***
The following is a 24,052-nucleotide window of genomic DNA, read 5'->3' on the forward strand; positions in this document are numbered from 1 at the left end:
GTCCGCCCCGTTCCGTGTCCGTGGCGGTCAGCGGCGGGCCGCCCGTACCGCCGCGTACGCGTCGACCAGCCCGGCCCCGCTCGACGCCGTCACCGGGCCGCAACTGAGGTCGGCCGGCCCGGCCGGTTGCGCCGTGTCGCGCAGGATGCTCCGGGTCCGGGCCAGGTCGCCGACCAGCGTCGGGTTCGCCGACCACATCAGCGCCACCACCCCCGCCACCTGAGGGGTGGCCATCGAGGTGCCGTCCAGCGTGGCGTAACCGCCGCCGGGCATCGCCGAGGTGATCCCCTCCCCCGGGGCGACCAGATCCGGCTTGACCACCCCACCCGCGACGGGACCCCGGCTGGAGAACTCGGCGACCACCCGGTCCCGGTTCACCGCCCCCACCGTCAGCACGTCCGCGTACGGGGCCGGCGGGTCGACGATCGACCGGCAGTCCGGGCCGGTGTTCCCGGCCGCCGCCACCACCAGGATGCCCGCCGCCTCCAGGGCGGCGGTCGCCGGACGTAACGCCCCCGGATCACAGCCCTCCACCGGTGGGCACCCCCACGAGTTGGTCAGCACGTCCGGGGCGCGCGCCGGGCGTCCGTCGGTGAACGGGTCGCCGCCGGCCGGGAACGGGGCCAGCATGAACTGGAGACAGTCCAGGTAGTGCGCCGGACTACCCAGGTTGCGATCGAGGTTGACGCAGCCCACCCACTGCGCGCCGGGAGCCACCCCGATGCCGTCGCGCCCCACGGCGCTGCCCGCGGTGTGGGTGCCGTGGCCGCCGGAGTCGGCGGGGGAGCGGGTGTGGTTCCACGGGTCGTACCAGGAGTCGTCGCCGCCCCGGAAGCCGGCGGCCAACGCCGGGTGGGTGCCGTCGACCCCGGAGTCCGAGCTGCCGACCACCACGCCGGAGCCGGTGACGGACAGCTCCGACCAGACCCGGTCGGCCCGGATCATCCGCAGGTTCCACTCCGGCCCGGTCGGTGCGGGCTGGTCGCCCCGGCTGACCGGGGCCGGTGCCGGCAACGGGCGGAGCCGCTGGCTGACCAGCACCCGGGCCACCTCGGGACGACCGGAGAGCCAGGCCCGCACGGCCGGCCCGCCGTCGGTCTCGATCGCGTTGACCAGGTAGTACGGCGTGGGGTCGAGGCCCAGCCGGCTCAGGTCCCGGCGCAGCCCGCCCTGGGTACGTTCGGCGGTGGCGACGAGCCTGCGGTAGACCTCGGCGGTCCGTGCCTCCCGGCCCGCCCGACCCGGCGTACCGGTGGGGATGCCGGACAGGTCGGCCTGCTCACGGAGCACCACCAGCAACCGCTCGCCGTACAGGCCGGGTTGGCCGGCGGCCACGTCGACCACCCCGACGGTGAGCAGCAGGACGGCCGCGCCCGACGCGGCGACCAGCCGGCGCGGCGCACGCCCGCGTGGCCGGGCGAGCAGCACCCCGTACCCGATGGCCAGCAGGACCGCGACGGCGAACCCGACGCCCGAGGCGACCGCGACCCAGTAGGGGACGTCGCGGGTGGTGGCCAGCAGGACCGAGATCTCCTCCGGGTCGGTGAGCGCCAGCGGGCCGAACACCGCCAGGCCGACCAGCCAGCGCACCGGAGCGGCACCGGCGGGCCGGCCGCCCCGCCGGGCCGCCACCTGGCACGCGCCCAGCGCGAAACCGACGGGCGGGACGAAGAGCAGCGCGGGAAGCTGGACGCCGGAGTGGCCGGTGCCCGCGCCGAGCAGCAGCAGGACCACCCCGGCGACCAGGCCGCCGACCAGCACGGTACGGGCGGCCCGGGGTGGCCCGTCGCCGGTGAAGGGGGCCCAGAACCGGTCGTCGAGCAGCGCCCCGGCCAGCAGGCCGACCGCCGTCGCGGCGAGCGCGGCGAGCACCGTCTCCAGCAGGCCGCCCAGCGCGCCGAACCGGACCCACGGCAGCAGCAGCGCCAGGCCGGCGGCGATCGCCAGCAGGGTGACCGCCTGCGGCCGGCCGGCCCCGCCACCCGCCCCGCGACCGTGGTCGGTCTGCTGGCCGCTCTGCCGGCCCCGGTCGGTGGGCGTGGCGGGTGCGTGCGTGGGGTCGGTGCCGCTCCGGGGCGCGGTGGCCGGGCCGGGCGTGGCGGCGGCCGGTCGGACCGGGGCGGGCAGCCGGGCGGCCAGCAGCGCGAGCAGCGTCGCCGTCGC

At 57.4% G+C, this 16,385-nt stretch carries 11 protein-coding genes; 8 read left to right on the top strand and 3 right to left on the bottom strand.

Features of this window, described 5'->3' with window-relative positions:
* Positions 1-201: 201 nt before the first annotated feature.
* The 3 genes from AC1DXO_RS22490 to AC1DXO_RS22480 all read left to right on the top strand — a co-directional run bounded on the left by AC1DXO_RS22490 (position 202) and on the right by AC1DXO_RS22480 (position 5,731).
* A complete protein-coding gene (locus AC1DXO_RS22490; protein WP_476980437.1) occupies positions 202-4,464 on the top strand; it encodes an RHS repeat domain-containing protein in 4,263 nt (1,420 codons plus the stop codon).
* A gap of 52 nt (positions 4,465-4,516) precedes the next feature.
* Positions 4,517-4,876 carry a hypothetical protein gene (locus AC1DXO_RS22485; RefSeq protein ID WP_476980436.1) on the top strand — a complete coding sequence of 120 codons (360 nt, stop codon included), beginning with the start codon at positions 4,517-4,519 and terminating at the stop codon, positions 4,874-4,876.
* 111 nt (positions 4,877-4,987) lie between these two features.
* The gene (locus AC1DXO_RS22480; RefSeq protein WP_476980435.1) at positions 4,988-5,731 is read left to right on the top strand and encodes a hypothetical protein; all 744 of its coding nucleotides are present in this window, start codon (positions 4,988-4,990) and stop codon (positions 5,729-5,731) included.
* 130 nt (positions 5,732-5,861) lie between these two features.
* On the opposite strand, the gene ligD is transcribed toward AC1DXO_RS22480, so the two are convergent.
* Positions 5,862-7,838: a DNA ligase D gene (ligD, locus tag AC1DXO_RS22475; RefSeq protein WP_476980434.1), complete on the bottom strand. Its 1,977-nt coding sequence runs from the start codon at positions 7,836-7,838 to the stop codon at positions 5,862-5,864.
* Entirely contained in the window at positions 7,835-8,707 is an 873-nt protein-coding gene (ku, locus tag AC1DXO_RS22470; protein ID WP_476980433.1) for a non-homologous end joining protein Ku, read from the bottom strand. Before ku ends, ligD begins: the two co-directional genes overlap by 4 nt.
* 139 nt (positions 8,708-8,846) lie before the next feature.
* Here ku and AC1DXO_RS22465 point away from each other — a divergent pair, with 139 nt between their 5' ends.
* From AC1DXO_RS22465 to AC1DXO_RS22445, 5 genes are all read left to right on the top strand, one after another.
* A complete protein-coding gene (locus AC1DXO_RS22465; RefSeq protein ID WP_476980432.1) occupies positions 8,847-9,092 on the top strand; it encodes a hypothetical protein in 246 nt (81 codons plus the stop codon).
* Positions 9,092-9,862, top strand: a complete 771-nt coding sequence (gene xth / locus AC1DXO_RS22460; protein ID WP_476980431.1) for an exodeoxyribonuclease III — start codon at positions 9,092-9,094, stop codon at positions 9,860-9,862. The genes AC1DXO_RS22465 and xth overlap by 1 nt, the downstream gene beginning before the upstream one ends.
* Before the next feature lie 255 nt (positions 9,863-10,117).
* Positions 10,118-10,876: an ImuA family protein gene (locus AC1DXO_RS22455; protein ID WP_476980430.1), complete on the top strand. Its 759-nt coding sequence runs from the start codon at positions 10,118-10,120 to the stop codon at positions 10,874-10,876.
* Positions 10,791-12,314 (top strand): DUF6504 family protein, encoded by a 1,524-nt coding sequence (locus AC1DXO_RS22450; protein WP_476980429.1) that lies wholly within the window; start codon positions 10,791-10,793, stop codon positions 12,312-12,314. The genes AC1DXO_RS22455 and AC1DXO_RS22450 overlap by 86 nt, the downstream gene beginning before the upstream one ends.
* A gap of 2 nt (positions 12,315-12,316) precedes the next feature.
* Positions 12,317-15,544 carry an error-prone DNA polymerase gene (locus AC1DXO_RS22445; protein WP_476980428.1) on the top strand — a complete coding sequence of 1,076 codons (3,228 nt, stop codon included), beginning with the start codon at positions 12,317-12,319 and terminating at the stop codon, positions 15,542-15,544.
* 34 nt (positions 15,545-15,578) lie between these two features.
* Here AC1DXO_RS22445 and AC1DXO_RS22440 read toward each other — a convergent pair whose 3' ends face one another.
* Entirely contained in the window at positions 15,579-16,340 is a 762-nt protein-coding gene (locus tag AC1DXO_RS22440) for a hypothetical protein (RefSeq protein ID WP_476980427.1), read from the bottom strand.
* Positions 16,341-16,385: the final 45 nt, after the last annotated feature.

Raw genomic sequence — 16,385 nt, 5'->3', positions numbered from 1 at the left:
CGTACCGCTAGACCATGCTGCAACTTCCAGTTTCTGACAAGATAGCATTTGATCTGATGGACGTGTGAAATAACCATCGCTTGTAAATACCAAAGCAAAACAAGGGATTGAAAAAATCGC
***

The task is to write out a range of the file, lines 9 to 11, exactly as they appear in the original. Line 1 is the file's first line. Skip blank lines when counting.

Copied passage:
* Positions 4,517-4,876 carry a hypothetical protein gene (locus AC1DXO_RS22485; RefSeq protein ID WP_476980436.1) on the top strand — a complete coding sequence of 120 codons (360 nt, stop codon included), beginning with the start codon at positions 4,517-4,519 and terminating at the stop codon, positions 4,874-4,876.
* 111 nt (positions 4,877-4,987) lie between these two features.
* The gene (locus AC1DXO_RS22480; RefSeq protein WP_476980435.1) at positions 4,988-5,731 is read left to right on the top strand and encodes a hypothetical protein; all 744 of its coding nucleotides are present in this window, start codon (positions 4,988-4,990) and stop codon (positions 5,729-5,731) included.